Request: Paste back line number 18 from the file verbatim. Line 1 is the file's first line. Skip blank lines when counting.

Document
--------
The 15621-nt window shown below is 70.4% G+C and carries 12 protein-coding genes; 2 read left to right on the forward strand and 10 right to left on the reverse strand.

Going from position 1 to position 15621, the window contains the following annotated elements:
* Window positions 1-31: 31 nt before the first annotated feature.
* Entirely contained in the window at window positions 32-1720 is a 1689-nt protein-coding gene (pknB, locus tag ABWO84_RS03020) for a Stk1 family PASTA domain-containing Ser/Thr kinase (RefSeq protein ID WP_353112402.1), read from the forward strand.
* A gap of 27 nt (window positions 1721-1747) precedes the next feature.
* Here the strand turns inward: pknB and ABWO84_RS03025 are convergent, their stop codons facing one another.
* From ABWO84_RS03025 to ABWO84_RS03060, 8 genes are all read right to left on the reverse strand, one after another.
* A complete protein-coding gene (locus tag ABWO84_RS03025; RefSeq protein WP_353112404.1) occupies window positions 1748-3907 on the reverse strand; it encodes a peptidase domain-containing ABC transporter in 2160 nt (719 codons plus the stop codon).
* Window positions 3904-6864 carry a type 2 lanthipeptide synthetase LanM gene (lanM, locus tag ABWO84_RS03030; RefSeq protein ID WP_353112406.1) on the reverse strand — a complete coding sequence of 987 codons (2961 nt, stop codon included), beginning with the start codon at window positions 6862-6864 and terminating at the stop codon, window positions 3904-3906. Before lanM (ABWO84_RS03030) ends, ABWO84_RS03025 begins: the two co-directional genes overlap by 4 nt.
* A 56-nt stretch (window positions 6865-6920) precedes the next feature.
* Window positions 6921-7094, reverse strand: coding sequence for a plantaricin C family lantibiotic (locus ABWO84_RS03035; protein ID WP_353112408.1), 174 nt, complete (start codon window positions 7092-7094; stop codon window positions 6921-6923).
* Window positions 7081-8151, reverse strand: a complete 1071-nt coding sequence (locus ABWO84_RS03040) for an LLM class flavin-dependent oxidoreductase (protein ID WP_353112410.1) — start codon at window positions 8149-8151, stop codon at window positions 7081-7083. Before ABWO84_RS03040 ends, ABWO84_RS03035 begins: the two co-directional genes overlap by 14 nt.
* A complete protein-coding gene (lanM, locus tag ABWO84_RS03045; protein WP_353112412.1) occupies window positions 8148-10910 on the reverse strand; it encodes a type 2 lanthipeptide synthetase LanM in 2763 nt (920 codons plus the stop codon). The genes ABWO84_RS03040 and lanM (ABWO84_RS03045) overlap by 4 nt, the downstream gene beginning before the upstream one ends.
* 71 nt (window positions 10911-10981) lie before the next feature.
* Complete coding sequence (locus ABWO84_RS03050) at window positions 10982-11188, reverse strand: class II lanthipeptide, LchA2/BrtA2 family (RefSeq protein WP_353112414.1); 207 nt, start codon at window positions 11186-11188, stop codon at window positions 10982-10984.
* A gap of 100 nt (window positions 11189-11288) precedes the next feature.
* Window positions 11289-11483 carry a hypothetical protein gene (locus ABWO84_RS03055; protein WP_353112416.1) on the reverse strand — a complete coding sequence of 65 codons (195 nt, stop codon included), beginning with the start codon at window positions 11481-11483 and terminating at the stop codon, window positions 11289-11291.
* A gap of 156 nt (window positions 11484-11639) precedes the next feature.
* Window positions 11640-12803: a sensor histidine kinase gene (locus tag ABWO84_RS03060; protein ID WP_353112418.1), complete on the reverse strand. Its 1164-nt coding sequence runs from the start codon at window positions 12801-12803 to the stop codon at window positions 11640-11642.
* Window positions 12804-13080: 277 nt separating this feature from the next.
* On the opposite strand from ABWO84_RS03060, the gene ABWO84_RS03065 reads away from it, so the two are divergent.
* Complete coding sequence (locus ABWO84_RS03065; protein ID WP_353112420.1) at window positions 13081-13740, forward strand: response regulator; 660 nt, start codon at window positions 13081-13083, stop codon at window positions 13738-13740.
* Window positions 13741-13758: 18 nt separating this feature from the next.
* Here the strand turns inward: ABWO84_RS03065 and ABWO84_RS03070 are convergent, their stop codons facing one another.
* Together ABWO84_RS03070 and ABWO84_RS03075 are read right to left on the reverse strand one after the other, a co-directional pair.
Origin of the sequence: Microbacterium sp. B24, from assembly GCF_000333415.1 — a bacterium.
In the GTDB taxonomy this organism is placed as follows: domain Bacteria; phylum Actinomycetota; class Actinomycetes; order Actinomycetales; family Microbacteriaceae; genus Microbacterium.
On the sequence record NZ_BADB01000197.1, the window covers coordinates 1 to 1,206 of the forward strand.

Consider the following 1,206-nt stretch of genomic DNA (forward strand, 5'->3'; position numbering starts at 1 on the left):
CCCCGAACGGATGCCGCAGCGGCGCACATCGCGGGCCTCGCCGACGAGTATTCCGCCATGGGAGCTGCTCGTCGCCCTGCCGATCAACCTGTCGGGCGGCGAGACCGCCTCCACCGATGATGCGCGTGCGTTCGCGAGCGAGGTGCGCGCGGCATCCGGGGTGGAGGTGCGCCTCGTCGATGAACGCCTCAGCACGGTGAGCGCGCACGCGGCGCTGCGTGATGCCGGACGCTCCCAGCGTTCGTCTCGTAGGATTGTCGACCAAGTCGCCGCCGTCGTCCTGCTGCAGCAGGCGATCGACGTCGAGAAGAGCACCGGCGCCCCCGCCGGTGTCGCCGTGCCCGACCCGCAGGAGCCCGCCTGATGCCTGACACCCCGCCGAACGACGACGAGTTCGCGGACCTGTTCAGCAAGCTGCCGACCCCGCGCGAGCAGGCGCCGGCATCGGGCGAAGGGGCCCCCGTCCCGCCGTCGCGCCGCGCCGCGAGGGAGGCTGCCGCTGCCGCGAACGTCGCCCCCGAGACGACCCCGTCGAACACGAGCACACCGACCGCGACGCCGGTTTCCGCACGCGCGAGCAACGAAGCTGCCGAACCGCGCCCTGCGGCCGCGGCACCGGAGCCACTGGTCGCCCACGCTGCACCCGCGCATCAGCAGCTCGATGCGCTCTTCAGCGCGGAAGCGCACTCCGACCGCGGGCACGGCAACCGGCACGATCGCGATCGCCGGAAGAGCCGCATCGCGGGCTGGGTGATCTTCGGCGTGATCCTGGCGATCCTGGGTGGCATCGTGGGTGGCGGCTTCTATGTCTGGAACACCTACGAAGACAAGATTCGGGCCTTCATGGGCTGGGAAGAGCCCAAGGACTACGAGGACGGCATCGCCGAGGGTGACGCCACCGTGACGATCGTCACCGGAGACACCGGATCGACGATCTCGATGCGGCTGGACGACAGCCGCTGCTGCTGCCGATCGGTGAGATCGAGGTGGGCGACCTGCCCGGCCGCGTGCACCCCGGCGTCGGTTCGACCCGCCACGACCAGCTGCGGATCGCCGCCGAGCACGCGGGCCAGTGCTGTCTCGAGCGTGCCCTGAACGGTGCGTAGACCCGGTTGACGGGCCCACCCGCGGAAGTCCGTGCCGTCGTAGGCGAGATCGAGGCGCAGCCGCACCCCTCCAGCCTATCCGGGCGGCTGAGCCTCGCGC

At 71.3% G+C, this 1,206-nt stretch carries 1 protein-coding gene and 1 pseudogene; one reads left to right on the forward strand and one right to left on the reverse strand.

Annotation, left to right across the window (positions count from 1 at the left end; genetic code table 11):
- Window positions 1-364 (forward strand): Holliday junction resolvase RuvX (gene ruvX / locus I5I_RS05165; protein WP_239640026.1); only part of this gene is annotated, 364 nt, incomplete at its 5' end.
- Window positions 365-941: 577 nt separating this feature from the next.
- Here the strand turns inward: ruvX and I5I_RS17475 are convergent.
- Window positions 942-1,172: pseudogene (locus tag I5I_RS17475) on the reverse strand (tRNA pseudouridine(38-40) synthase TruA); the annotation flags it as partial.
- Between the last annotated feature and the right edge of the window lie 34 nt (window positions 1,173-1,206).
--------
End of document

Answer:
* A gap of 156 nt (window positions 11484-11639) precedes the next feature.